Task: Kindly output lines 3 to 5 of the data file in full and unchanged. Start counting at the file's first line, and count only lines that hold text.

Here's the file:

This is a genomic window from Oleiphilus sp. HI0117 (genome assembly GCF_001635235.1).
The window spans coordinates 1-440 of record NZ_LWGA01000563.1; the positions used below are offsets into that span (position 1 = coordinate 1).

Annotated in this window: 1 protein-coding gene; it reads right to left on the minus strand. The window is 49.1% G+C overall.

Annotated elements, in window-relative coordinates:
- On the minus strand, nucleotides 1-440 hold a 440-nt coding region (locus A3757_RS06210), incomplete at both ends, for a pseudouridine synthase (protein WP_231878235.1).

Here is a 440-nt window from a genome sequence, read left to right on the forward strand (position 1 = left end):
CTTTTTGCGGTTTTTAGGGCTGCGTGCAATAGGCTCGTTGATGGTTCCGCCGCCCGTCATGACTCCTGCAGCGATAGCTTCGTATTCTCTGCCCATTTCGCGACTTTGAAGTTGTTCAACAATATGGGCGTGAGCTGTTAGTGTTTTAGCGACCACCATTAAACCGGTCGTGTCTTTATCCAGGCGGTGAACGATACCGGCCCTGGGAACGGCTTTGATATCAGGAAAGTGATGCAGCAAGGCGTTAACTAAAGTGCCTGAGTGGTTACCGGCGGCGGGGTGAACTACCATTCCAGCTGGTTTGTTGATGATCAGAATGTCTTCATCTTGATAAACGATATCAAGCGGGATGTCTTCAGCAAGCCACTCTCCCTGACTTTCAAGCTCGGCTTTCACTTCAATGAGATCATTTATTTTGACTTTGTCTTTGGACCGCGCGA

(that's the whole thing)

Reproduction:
Annotated in this window: 1 protein-coding gene; it reads right to left on the minus strand. The window is 49.1% G+C overall.

Annotated elements, in window-relative coordinates:
- On the minus strand, nucleotides 1-440 hold a 440-nt coding region (locus A3757_RS06210), incomplete at both ends, for a pseudouridine synthase (protein WP_231878235.1).